The Tennessee college student charged with hacking the email account of US vice presidential candidate Sarah Palin, has pleaded not guilty to the charge and was released without bond, according to court documents.
David Kernell, 20, of Knoxville, Tennessee, was arraigned before a federal judge on Wednesday, a day after a grand jury indicted him on one count of accessing a computer without authorisation. Earlier in the day, Kernell turned himself in to the FBI, a Department of Justice (DOJ) spokeswoman said.
After Kernell pleaded not guilty, he was released on his own recognizance. However, the court imposed conditions on Kernell, a student at the University of Tennessee at Knoxville, before releasing him. A DOJ spokeswoman in Knoxville confirmed that they include a ban on owning a computer and a restriction on Kernell's use of the Internet to e-mail and his college coursework.
Kernell was also forbidden from having any contact with Gov. Palin or her family, and cannot travel outside eastern Tennessee without the approval of a probation officer.
Kernell's trial date has been set for 16 December, with a pre-trial conference scheduled for 2 December.
Kernell, the son of Mike Kernell, a long-time Democratic state representative from Memphis, allegedly broke into Alaska Gov. Palin's Yahoo Mail account three weeks ago by using the webmail service's password reset feature. After he accessed the "[email protected]" account, he took screenshots of several messages and posted them on a public board, the grand jury said.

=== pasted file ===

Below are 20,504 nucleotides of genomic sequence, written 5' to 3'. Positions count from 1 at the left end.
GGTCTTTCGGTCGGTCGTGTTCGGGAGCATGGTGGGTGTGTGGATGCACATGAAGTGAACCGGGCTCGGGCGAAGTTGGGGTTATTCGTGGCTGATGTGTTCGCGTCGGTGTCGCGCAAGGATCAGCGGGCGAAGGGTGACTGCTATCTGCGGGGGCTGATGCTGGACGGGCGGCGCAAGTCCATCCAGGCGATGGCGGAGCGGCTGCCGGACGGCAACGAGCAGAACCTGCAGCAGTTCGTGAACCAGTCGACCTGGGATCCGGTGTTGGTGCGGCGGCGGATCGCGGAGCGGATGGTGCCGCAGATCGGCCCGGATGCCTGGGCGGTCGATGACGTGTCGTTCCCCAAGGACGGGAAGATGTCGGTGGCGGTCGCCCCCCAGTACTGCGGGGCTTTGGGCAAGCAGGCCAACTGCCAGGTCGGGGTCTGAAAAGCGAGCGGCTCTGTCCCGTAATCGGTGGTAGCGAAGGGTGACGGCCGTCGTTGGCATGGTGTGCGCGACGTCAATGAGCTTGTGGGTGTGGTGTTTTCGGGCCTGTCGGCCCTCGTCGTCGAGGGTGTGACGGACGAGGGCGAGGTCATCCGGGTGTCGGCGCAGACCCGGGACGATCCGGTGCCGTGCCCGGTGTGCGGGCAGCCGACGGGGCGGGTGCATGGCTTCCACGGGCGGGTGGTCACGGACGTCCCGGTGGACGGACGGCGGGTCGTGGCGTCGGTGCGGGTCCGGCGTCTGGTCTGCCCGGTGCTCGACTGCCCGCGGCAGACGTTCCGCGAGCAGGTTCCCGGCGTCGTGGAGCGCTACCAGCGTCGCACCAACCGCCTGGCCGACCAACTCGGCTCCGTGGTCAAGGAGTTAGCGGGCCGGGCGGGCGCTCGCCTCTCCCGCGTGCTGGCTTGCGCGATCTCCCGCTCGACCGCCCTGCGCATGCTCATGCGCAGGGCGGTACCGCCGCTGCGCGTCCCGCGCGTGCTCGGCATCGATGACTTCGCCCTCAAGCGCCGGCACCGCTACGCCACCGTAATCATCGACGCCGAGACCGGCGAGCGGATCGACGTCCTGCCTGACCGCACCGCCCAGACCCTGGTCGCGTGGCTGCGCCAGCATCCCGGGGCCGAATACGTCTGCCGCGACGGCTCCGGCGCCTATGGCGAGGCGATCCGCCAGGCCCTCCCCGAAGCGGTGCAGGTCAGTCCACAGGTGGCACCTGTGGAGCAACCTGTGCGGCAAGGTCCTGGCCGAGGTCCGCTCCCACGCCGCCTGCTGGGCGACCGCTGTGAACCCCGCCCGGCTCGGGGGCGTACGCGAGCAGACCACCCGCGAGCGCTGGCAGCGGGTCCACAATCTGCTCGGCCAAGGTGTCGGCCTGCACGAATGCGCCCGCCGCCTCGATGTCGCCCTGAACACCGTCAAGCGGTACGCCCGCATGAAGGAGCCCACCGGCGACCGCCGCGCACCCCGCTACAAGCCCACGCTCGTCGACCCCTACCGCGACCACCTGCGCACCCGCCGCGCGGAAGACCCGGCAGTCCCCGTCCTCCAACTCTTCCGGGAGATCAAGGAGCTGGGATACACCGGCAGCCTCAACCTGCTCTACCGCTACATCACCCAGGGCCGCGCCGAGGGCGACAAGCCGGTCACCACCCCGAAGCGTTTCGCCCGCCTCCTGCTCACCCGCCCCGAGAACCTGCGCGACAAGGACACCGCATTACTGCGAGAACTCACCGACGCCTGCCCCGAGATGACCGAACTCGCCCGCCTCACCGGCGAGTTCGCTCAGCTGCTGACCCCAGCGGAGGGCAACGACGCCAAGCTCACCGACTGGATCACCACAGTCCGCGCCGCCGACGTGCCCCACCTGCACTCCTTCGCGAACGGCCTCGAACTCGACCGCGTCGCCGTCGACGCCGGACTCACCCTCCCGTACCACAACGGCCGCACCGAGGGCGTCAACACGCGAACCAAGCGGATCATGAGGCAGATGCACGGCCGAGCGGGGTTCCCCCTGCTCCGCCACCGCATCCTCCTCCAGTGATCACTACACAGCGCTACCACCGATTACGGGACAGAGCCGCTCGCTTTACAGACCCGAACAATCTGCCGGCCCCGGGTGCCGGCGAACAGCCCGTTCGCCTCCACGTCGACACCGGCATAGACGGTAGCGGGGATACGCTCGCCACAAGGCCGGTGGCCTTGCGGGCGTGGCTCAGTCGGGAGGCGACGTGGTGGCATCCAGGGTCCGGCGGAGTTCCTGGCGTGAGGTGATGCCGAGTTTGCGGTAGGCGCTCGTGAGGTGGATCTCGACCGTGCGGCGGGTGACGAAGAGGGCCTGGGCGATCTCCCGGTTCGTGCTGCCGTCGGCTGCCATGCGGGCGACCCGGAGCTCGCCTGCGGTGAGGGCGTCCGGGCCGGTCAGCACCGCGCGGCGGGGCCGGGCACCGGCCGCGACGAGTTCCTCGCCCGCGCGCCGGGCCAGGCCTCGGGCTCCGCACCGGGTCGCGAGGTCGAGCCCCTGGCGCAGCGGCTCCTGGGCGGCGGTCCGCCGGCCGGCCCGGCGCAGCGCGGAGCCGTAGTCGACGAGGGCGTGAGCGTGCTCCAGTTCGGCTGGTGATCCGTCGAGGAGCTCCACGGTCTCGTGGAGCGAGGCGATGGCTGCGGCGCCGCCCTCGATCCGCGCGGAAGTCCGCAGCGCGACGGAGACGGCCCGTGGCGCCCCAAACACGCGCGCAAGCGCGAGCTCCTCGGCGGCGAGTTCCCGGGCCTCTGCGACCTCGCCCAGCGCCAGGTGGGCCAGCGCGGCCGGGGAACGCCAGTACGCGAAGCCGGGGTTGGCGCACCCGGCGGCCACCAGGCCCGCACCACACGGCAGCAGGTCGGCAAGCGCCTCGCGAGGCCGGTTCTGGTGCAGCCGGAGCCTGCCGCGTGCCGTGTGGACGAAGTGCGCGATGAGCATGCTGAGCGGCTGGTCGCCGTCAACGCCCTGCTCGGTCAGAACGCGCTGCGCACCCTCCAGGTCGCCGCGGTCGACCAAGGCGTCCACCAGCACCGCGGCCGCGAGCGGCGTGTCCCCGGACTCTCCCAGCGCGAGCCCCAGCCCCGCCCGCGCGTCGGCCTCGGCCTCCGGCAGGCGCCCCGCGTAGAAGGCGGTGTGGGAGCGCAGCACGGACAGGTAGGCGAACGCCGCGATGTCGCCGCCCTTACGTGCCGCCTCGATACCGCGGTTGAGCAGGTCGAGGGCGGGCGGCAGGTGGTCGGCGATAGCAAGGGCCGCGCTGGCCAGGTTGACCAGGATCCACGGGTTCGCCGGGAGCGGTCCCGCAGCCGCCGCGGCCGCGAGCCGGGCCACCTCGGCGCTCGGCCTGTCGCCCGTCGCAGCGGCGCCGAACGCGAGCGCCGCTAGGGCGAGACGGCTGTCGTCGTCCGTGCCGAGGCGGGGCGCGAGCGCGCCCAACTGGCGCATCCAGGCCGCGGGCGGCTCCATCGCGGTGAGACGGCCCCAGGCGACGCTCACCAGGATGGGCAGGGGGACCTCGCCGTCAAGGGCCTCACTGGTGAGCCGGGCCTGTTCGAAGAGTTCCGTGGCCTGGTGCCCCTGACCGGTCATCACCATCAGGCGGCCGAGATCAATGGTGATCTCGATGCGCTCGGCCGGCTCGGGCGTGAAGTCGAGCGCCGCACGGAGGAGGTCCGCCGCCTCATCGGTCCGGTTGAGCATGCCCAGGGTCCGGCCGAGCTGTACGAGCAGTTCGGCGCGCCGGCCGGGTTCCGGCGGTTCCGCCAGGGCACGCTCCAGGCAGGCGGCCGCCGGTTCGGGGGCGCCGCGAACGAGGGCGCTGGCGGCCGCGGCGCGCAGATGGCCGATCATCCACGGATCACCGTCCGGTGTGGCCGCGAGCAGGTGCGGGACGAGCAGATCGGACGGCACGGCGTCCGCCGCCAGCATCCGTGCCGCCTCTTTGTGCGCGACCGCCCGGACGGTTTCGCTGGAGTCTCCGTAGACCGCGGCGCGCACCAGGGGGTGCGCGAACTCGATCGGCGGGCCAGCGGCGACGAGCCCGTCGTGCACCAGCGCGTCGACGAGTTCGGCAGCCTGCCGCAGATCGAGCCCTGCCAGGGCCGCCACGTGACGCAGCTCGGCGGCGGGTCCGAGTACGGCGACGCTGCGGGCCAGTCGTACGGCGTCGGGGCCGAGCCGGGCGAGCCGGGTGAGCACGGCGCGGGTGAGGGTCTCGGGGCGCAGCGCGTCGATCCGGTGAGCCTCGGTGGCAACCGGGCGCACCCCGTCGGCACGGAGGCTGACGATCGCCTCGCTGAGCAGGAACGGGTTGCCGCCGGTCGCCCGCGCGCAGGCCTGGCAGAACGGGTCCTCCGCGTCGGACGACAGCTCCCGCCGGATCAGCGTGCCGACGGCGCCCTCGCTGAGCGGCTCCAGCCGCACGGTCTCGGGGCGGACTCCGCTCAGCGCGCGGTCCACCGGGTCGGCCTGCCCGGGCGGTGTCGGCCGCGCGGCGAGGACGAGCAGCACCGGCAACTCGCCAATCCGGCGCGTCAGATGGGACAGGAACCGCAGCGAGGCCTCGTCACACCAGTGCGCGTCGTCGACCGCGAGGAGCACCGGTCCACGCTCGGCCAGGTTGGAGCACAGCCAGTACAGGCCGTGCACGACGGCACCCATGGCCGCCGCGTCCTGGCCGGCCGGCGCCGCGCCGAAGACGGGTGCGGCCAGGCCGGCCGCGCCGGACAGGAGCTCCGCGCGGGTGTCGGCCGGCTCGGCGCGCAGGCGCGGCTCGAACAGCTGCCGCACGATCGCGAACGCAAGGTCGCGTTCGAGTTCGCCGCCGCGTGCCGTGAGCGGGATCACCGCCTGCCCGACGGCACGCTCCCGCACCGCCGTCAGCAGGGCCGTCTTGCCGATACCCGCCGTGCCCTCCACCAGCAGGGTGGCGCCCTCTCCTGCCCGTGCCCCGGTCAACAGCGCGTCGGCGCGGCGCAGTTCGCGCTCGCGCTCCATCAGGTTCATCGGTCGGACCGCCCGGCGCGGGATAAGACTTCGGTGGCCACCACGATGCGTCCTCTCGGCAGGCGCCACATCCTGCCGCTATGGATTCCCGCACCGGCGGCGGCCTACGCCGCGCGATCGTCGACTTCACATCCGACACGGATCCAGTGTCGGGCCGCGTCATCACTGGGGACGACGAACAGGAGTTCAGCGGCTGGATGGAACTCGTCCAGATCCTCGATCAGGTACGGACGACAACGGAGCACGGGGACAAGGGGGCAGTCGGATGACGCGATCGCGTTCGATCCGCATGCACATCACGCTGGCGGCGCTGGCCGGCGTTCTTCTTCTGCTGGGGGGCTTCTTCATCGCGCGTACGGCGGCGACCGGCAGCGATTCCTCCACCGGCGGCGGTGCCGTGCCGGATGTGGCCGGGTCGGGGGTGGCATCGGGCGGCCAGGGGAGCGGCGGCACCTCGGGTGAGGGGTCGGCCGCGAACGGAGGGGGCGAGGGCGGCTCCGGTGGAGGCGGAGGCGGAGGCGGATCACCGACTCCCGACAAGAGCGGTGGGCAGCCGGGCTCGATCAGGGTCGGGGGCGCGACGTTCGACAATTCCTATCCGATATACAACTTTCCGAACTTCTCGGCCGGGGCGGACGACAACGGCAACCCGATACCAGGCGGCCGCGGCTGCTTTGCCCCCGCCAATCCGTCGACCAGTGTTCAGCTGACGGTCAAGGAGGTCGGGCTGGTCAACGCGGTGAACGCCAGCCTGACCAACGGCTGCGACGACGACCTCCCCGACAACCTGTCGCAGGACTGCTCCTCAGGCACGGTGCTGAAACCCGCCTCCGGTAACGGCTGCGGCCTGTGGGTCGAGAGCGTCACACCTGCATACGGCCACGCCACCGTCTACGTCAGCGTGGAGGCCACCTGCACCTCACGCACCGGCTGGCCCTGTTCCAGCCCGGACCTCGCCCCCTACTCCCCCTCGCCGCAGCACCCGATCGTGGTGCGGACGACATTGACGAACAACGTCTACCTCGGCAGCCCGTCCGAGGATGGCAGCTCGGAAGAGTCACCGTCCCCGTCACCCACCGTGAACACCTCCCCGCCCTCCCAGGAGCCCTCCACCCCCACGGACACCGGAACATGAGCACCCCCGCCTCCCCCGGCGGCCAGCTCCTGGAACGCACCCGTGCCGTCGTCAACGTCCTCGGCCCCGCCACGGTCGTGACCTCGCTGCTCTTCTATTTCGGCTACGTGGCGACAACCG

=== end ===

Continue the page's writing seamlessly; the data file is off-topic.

According to the indictment, Kernell used the alias "rubico" when he bragged about the hack online, then later tried to cover his tracks by deleting and changing files on his laptop computer.
Amateur Internet detectives linked Kernell to the rubico username shortly after the attack was made public. Several days later, Gabriel Ramuglia, the webmaster of a proxy service used by rubico traced the hacker's IP address to an Illinois company that provides Internet service to the Knoxville apartment complex where Kernell lives. The FBI searched Kernell's apartment on 21 September.
Kernell has been accused of computer intrusion before, although last time he faced only an afternoon school detention. According to one of his former teachers, Kernell allegedly broke into a school server about eight years ago while studying at Eastern Hills Middle School in Harker Heights, Texas.
If convicted of the Palin hack however, Kernell faces up to five years in prison and a fine of $250,000 (£144,000).